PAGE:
It’s Friday and today has been very hot (nigh on 40 Celsius). One could also easily get hot (under the collar) just engaging in one’s daily reading given the amount of misinformation and sheer terrorist journalism and public commentary there is at present. The IMF released its latest Economic Outlook calling for a general return to surpluses. Why have we fallen prey to this insidious notion that government surpluses are normal and deficits are for fighting fires? In fact, the latter is more the truth. Surpluses are only required if the external sector is so strong that the economy will overheat if the government doesn’t drain private purchasing power. Anyway, I just stay calm through it all … like any good modern monetary theory (MMT) soldier. There is a war going on out there in ideas land and cool heads are needed.
The other day (November 15, 2009) I read that China has now become the biggest risk to the world economy and that:
Credit has exploded. Allocated by Maoist bosses for political purposes, it has become absurd. China is rolling as much steel as the next eight producers combined. It is churning more cement than the rest of the world. Fixed investment is up 53pc this year. Once you know that Hunan authorities have torn down two miles of modern flyway so that they can soak up stimulus by building it again, or that the newly-built city of Ordos is sitting empty in Inner Mongolia, you know what must come next.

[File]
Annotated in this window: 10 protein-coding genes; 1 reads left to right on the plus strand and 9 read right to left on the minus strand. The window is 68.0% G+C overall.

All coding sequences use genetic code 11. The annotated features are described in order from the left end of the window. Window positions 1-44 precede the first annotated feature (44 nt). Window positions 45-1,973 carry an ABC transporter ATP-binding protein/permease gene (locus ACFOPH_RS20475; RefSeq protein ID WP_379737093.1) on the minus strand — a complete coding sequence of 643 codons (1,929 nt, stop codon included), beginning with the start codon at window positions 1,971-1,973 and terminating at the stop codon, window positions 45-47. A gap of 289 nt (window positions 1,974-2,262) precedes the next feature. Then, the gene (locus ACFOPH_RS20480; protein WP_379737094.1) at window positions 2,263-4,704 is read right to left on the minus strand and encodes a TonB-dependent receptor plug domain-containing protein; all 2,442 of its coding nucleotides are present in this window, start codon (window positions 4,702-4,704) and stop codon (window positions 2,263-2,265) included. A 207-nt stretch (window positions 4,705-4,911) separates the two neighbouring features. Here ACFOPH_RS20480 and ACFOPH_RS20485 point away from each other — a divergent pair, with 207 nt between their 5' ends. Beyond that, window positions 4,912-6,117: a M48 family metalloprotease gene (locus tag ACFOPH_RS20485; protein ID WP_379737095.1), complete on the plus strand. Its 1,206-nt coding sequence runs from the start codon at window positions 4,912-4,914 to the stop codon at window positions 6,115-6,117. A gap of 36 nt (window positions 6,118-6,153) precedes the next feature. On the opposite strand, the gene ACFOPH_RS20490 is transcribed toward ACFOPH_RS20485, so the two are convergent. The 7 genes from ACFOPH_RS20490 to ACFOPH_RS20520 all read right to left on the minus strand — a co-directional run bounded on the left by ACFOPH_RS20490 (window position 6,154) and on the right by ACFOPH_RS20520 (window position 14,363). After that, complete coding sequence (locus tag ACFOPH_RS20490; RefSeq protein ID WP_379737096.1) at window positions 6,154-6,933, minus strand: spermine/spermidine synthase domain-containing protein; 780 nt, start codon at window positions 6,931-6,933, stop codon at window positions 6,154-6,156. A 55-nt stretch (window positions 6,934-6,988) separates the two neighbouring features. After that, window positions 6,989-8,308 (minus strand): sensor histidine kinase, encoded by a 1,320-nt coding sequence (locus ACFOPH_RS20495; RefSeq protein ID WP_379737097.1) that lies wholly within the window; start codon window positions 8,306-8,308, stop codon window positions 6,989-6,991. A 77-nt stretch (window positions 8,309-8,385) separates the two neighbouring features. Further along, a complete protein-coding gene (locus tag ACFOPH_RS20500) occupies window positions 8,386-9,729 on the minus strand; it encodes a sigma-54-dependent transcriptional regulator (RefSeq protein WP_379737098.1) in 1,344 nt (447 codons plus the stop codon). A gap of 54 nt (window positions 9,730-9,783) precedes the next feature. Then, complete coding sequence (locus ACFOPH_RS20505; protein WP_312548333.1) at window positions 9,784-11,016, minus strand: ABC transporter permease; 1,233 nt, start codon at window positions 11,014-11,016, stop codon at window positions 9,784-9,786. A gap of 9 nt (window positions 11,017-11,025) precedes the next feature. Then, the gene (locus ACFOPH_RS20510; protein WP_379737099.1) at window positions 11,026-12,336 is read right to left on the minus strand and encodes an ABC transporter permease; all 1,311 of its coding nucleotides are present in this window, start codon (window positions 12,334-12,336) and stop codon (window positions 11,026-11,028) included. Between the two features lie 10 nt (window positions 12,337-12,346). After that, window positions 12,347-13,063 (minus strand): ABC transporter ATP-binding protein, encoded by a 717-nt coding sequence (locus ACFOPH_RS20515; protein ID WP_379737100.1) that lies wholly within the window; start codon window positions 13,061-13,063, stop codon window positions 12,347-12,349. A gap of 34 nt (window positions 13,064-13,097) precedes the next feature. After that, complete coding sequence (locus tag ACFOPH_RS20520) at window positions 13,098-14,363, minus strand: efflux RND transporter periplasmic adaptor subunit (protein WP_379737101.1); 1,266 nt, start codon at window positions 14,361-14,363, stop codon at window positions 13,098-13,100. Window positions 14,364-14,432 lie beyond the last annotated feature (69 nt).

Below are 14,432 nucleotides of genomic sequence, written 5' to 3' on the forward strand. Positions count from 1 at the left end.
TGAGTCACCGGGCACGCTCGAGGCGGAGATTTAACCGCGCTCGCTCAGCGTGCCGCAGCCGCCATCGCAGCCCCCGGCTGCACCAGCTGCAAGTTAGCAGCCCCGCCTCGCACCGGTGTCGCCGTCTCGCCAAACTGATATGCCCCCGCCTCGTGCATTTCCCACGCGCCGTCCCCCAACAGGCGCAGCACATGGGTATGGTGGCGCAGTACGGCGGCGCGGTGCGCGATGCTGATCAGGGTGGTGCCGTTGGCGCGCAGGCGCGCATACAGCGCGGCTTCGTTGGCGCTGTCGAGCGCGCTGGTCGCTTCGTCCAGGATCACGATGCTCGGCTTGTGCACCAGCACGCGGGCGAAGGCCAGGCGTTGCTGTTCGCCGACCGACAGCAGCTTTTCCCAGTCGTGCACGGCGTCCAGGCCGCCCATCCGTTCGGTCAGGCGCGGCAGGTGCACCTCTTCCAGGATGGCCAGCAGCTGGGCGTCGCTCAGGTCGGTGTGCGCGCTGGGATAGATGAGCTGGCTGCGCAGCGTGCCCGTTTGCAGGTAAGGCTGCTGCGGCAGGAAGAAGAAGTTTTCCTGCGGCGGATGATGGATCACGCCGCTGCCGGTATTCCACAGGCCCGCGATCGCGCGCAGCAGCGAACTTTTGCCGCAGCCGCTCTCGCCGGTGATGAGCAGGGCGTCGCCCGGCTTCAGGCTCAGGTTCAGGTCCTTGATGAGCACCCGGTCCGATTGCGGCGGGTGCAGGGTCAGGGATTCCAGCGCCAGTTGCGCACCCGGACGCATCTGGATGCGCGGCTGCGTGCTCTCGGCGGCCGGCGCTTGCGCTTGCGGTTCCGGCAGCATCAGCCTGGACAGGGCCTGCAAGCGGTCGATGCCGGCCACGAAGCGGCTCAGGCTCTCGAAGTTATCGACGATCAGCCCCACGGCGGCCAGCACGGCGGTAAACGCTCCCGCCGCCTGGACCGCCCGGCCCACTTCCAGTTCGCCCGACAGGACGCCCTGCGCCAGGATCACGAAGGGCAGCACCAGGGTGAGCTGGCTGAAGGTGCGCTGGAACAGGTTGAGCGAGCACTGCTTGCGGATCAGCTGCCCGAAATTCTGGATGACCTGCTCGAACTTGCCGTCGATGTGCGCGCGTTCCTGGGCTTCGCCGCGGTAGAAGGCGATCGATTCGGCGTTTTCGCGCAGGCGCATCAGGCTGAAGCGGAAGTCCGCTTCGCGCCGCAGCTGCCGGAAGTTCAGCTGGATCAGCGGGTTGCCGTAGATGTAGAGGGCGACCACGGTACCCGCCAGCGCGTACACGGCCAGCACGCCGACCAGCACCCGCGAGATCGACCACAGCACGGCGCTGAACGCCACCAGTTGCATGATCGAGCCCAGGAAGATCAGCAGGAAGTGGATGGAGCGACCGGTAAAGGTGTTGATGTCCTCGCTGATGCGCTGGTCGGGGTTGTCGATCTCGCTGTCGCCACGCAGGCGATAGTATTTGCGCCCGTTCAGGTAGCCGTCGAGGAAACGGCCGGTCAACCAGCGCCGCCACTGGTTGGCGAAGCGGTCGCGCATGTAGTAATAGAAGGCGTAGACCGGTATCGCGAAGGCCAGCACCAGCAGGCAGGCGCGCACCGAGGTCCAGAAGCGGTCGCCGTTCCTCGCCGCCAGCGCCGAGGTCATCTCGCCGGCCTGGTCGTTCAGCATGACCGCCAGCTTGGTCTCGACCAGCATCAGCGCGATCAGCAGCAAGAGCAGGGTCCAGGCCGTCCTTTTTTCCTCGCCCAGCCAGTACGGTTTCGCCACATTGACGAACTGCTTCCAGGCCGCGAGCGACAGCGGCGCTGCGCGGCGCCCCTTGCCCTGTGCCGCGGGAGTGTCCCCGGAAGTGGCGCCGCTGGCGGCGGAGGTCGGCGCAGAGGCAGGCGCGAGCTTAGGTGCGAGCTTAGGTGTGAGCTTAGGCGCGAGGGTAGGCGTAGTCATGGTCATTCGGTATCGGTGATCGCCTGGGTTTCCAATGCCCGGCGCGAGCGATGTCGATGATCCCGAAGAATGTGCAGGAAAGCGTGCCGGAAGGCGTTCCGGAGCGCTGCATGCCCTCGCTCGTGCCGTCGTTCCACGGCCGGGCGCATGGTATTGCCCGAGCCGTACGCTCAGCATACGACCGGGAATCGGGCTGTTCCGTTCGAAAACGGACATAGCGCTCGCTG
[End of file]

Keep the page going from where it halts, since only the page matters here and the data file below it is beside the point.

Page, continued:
I couldn’t help feeling that with a growing population they are going to need a few new cities – and buildings have to go up before people will live in them. So what’s the issue? That area of China (located in the Inner Mongolian Autonomous Region) is part of the Central Asian region that I am working on with the Asian Development Bank at the moment. My assessment is that it sure needs quality housing.
And while I do not support building roads and tearing them up again – if only from an environmental perspective – each time the Chinese government does that and employs the gang of workers to finish the project they sustain their national income and help workers support their families.
The point I would make is that the problem is a lack of imagination rather than something devilishly wrong with using fiscal policy.
Anyway, we are told that “you know what must come next”. I wonder what will come next from those evil Maoist bosses! Will they tear the city down before anyone moves there? They would be idiots if they did but that says nothing about the effectiveness of fiscal policy in creating jobs and underwriting private saving. It just says they are idiots.
Why didn’t this journalist find out how many jobs had been created directly and indirectly by the construction of the new city? That would have been a story to focus on rather than try to run the argument that they are a pack of evil communist wastrels.